Skip to main content

Knowledge, attitudes and willingness to organ donation among the general public: a cross-sectional survey in China

Abstract

Background

The purpose of this study is to assess the level of knowledge, attitudes, and willingness to organ donation among the general public in China.

Methods

The study population consisted of 4274 participants from Eastern, Central and Western China. The participants’ knowledge, attitudes and willingness to organ donation were collected by a self-designed questionnaire consisting of 30 items. Knowledge is measured by 10 items and presented as a 10 point score, attitudes is measured by 20 items using a 5-step Likert scale and total score ranged between 0 and 80; while the willingness to donate is assessed as binary variable (0 = No; 1 = Yes). A logistic regression model was used to assess the association of knowledge and attitudes with willingness to organ donation, controlling for demographic and socioeconomic confounders.

Results

The questionnaire response rate was 94.98%. The mean score (± SD) of the general public’s knowledge to organ donation was 6.84 ± 1.76, and the mean score (± SD) of attitudes to organ donation was 47.01 ± 9.07. The general public’s knowledge and attitudes were the highest in Eastern China, followed by West and Central China. The logistic regression model indicated a positive association between knowledge and the willingness to organ donation (OR = 1.12, 95%CI: 1.08, 1.17; P < 0.001); attitudes were also positively potential determinant of more willingness to organ donation (OR = 1.08, 95%CI: 1.07, 1.09; P < 0.001).

Conclusions

Knowledge and attitudes were found to be positively associated with the Chinese general public’s willingness to organ donation. Knowledge about the concept of brain death and the transplant procedure may help raise the rate of willingness to organ donation.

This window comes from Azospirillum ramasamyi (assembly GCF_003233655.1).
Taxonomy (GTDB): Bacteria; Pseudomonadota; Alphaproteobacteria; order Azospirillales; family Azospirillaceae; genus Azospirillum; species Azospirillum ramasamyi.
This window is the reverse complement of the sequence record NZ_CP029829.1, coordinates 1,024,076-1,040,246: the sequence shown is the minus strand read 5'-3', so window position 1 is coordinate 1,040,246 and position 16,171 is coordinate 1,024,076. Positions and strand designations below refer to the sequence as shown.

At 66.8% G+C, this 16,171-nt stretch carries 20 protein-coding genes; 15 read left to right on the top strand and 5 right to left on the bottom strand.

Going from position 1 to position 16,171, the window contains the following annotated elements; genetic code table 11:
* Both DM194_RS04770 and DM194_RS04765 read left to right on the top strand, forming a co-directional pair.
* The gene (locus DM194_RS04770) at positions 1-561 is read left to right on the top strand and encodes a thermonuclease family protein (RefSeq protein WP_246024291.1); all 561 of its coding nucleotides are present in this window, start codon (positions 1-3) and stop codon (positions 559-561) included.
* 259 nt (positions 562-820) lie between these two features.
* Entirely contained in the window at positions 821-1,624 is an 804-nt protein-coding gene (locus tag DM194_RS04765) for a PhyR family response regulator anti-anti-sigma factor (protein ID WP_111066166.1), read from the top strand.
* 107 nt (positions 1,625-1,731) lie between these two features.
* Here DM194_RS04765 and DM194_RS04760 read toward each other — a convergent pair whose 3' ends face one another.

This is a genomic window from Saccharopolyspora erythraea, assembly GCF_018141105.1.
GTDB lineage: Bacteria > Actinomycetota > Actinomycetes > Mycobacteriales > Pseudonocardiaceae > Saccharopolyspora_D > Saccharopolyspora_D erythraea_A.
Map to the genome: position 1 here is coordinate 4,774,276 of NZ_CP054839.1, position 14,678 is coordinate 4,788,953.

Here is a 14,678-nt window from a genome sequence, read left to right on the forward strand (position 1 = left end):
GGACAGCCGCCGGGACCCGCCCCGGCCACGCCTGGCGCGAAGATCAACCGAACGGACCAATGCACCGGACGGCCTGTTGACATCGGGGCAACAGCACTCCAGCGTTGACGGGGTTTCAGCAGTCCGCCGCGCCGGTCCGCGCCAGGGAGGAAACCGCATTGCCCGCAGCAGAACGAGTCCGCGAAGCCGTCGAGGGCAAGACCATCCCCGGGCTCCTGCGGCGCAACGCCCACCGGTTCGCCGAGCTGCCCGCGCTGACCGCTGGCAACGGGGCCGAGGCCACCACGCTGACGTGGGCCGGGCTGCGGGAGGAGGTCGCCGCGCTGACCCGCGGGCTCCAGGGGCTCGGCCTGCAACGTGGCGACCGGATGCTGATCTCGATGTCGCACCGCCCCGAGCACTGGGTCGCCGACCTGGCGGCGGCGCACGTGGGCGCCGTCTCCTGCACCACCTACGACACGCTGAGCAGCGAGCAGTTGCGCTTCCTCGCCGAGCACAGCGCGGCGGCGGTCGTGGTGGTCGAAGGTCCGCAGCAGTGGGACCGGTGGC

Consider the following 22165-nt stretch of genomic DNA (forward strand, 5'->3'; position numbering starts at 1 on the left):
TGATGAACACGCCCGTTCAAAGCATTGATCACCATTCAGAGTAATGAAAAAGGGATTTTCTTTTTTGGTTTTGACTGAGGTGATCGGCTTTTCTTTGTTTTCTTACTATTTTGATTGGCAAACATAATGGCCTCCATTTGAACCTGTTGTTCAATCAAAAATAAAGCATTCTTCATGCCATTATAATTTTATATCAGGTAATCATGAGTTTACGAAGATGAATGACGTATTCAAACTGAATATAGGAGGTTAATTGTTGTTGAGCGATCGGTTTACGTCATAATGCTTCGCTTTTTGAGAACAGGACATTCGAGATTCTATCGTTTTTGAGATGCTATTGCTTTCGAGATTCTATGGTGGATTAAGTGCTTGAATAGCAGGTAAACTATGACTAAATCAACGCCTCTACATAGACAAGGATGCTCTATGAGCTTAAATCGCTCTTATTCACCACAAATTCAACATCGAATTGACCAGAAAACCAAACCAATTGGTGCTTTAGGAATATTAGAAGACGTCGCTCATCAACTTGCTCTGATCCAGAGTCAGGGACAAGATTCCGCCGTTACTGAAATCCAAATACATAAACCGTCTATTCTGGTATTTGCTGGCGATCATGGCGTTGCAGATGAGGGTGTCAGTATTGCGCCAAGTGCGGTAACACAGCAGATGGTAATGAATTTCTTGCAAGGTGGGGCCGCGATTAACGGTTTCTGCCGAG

Peer Review reports

Background

For patients with end-stage organ failure, an organ transplantation is a well-established and often the only life-saving treatment [1]. Globally, the number of patients on a waiting list to receive an organ transplantation exceeds the number of organs donors [2, 3]. The WHO Global Observatory on Donation and Transplantation recently estimated that over 130,000 solid organ transplantations were performed across the globe in 2017, which represents less than 10% of the global need [4]. The provision of deceased donor transplants was shown to be positively associated with per capita gross national income [5, 6]. According to the International Registry in Organ Donation and Transplantation (IRODaT), the countries with the highest number of deceased organ donations in 2019 were Spain, the USA, France, the United Kingdom and Australia, with 48.9 per million population (pmp), 36.88 pmp, 33.25pmp, 24.88 pmp and 22.17 pmp, respectively. The countries with the lowest numbers of organ transplantations in contrast were China (4.43 pmp), Thailand (3.66 pmp), Japan (0.75 pmp), and India (0.65 pmp) [7].

Knowledge and attitudes towards organ donations are determinants of the willingness to donate an organ. In an online survey of 1945 Intensive Care Unit (ICU) nurses, health science students and non-health science students in Austria, Stadlbauer V et al. showed that the study participants knowledge of Austrian organ donation legislation was high [8]. In a cross-sectional study survey of 1275 hospital medical and non-medical staff in 15 Japanese medical facilities, Murakami M et al. found high knowledge about organ donation and transplantation was associated with willingness to become an organ donor [9]. Further, in a survey of 724 physicians of different specialties in the USA, Alkhatib AA et al. showed physicians who were identified as donors were more aware about issues related to organ shortage [10].

In China, organ transplantations have been conducted since the 1960s and have saved tens of thousands of patients. Today, China is the country with the second highest number of organ transplantations worldwide and completed 6,302 organ donations in 2018 [11, 12]. Yet, there is still a shortage of organ donors [13]. A survey among 373 health professionals from 7 hospitals in Dalian and 1 hospital in Chaozhou in China, showed that health professionals lacked knowledge about organ donation on the sector where to donate organ and the procedure of donation [14]. Attitudes of visitors at adult intensive care unit to organ donation is low in Hong Kong [15]. To date, research is limited to studies with small sample size and lacks geographic diversity.